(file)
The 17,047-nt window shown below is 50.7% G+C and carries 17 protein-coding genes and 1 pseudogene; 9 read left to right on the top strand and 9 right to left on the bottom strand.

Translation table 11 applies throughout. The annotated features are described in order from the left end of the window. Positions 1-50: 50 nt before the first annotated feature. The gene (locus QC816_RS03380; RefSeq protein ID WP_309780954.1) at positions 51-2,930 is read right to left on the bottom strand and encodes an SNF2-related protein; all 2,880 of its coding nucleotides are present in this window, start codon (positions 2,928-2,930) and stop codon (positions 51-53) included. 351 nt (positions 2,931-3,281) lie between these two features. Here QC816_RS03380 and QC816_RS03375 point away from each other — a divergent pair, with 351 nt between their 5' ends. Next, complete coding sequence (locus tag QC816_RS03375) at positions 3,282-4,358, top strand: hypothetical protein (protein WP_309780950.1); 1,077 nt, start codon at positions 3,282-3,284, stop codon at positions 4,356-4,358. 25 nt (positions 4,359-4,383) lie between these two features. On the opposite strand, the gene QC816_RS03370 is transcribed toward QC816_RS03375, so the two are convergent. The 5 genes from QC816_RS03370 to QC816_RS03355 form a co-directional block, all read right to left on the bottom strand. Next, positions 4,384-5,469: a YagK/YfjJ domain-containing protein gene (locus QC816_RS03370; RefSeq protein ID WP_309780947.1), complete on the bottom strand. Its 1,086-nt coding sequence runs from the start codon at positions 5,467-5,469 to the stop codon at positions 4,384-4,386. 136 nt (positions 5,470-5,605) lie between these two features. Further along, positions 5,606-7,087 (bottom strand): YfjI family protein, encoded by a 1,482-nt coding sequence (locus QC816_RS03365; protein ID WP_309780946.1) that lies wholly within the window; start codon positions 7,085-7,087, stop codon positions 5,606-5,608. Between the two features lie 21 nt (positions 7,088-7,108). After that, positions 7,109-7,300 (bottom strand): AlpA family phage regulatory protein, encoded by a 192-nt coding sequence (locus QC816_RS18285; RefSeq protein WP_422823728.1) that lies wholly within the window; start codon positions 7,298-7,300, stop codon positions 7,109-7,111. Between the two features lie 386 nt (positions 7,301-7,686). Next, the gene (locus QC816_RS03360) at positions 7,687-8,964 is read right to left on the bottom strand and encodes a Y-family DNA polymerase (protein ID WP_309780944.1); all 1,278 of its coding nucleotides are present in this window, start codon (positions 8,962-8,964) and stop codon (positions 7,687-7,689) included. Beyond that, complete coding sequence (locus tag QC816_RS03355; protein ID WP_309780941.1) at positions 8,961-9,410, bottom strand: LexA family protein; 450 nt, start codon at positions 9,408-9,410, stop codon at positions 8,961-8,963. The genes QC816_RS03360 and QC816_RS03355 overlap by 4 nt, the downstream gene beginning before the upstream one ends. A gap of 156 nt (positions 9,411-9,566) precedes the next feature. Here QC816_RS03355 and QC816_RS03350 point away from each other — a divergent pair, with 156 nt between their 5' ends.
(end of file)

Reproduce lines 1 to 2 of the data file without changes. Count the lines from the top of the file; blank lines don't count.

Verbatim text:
The 17,047-nt window shown below is 50.7% G+C and carries 17 protein-coding genes and 1 pseudogene; 9 read left to right on the top strand and 9 right to left on the bottom strand.

Translation table 11 applies throughout. The annotated features are described in order from the left end of the window. Positions 1-50: 50 nt before the first annotated feature. The gene (locus QC816_RS03380; RefSeq protein ID WP_309780954.1) at positions 51-2,930 is read right to left on the bottom strand and encodes an SNF2-related protein; all 2,880 of its coding nucleotides are present in this window, start codon (positions 2,928-2,930) and stop codon (positions 51-53) included. 351 nt (positions 2,931-3,281) lie between these two features. Here QC816_RS03380 and QC816_RS03375 point away from each other — a divergent pair, with 351 nt between their 5' ends. Next, complete coding sequence (locus tag QC816_RS03375) at positions 3,282-4,358, top strand: hypothetical protein (protein WP_309780950.1); 1,077 nt, start codon at positions 3,282-3,284, stop codon at positions 4,356-4,358. 25 nt (positions 4,359-4,383) lie between these two features. On the opposite strand, the gene QC816_RS03370 is transcribed toward QC816_RS03375, so the two are convergent. The 5 genes from QC816_RS03370 to QC816_RS03355 form a co-directional block, all read right to left on the bottom strand. Next, positions 4,384-5,469: a YagK/YfjJ domain-containing protein gene (locus QC816_RS03370; RefSeq protein ID WP_309780947.1), complete on the bottom strand. Its 1,086-nt coding sequence runs from the start codon at positions 5,467-5,469 to the stop codon at positions 4,384-4,386. 136 nt (positions 5,470-5,605) lie between these two features. Further along, positions 5,606-7,087 (bottom strand): YfjI family protein, encoded by a 1,482-nt coding sequence (locus QC816_RS03365; protein ID WP_309780946.1) that lies wholly within the window; start codon positions 7,085-7,087, stop codon positions 5,606-5,608. Between the two features lie 21 nt (positions 7,088-7,108). After that, positions 7,109-7,300 (bottom strand): AlpA family phage regulatory protein, encoded by a 192-nt coding sequence (locus QC816_RS18285; RefSeq protein WP_422823728.1) that lies wholly within the window; start codon positions 7,298-7,300, stop codon positions 7,109-7,111. Between the two features lie 386 nt (positions 7,301-7,686). Next, the gene (locus QC816_RS03360) at positions 7,687-8,964 is read right to left on the bottom strand and encodes a Y-family DNA polymerase (protein ID WP_309780944.1); all 1,278 of its coding nucleotides are present in this window, start codon (positions 8,962-8,964) and stop codon (positions 7,687-7,689) included. Beyond that, complete coding sequence (locus tag QC816_RS03355; protein ID WP_309780941.1) at positions 8,961-9,410, bottom strand: LexA family protein; 450 nt, start codon at positions 9,408-9,410, stop codon at positions 8,961-8,963. The genes QC816_RS03360 and QC816_RS03355 overlap by 4 nt, the downstream gene beginning before the upstream one ends. A gap of 156 nt (positions 9,411-9,566) precedes the next feature. Here QC816_RS03355 and QC816_RS03350 point away from each other — a divergent pair, with 156 nt between their 5' ends.